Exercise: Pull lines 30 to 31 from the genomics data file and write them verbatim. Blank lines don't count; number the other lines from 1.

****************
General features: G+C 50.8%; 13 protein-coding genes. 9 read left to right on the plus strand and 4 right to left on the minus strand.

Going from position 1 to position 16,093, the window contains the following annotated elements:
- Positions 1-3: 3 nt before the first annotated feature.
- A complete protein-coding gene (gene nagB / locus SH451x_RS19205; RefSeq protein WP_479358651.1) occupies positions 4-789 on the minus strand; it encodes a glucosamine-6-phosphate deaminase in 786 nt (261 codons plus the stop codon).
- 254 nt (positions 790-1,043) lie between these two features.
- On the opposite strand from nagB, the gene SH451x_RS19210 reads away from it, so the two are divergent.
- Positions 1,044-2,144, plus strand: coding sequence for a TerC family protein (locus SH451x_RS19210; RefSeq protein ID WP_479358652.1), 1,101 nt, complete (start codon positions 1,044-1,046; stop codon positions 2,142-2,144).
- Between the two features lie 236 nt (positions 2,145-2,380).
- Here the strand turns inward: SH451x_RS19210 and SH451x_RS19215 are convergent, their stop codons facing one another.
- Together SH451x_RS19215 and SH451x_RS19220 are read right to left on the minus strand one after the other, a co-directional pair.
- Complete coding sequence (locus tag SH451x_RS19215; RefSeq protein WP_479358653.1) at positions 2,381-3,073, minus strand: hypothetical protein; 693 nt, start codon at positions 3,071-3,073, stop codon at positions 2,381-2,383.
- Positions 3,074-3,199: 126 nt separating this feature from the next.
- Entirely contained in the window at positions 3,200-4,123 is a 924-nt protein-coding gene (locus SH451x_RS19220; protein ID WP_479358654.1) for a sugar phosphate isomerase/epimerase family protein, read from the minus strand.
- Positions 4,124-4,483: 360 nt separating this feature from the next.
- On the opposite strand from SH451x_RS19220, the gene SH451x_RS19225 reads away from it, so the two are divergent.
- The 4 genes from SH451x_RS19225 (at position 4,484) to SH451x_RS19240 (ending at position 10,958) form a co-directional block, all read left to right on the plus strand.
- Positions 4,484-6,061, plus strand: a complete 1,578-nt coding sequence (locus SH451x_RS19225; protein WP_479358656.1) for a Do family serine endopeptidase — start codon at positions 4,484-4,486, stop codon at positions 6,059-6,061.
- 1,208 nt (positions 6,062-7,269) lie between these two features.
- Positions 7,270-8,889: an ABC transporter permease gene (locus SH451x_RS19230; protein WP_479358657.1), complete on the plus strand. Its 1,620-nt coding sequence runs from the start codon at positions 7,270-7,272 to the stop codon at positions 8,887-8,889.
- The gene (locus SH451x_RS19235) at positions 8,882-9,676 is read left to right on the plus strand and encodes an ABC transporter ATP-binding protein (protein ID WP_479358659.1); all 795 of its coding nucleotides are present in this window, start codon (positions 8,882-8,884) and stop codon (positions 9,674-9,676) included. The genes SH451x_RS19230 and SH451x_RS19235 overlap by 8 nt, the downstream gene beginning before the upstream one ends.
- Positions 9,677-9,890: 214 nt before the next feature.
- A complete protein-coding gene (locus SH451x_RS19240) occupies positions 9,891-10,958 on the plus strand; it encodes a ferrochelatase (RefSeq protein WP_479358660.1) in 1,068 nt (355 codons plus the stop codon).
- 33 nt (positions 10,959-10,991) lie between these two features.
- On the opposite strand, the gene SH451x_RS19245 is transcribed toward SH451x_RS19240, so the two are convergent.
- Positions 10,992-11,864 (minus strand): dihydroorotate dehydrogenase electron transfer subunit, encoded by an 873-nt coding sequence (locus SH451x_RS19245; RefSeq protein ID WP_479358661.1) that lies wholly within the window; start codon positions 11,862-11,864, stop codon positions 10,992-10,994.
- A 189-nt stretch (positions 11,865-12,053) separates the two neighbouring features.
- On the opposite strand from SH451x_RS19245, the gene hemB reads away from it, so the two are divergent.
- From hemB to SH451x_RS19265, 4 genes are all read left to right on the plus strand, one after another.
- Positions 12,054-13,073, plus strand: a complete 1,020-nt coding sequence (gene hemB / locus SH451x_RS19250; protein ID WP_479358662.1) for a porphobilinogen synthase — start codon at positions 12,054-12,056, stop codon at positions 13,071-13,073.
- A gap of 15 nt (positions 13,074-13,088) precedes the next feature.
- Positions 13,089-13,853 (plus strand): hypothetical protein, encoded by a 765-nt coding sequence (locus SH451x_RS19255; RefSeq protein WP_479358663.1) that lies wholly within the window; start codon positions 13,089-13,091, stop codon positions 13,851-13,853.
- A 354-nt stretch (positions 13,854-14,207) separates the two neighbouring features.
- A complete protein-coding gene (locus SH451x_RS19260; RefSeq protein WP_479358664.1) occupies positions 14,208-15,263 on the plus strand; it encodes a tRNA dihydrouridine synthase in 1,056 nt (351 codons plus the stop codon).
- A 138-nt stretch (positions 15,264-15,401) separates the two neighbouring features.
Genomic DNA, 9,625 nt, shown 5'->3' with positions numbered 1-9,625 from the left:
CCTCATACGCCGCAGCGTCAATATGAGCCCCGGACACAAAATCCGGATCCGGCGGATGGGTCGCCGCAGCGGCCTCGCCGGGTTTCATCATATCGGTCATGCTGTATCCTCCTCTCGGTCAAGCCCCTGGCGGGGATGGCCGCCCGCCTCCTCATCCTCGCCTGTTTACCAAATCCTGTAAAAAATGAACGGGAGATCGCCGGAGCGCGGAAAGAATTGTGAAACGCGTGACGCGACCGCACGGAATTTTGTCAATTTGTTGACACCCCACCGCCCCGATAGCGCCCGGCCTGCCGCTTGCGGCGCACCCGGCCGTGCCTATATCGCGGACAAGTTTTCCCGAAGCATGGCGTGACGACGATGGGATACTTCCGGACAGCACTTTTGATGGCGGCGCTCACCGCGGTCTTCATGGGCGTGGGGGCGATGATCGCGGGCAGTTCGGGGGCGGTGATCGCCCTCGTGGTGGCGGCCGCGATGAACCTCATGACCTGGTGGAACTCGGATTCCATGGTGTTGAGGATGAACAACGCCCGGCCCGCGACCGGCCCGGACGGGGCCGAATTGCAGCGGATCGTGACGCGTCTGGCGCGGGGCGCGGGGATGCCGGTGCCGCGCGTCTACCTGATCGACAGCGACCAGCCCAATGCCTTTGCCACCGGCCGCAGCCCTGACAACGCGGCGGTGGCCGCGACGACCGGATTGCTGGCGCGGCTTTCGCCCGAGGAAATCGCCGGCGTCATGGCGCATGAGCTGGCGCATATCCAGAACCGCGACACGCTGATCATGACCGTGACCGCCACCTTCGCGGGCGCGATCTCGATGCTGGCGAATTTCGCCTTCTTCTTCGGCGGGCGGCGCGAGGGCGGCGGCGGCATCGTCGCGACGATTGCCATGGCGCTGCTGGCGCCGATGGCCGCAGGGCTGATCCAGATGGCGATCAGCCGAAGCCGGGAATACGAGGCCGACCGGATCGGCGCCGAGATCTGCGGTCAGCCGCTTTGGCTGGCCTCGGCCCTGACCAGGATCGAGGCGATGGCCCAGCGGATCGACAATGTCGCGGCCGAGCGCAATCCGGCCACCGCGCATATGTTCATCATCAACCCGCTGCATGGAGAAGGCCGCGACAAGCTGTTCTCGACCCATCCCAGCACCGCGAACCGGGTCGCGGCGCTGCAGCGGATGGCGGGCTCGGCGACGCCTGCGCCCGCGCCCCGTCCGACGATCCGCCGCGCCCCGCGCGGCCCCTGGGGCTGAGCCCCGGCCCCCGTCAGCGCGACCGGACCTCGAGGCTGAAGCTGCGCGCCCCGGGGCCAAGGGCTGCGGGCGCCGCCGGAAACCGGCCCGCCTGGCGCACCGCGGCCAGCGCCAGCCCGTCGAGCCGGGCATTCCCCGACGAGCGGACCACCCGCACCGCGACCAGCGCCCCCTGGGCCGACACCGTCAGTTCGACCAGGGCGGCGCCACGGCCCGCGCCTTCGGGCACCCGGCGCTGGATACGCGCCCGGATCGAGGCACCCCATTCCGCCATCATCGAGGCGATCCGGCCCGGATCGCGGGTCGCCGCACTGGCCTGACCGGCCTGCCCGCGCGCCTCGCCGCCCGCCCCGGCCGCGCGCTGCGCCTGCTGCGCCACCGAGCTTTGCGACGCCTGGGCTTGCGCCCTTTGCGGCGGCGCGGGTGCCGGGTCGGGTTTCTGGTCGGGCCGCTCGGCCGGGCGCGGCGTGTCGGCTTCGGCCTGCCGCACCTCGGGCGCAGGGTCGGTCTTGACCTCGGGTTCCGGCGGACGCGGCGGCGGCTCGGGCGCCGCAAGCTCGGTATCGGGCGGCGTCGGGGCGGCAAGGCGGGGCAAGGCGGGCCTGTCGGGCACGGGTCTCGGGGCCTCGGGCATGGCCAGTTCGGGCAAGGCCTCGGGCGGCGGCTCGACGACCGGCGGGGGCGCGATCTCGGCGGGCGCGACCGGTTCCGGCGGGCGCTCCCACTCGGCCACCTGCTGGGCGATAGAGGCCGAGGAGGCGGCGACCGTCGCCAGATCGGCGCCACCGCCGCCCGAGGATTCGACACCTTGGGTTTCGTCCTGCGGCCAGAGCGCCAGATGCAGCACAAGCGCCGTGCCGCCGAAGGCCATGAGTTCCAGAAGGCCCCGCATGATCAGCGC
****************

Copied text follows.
- A gap of 15 nt (positions 13,074-13,088) precedes the next feature.
- Positions 13,089-13,853 (plus strand): hypothetical protein, encoded by a 765-nt coding sequence (locus SH451x_RS19255; RefSeq protein WP_479358663.1) that lies wholly within the window; start codon positions 13,089-13,091, stop codon positions 13,851-13,853.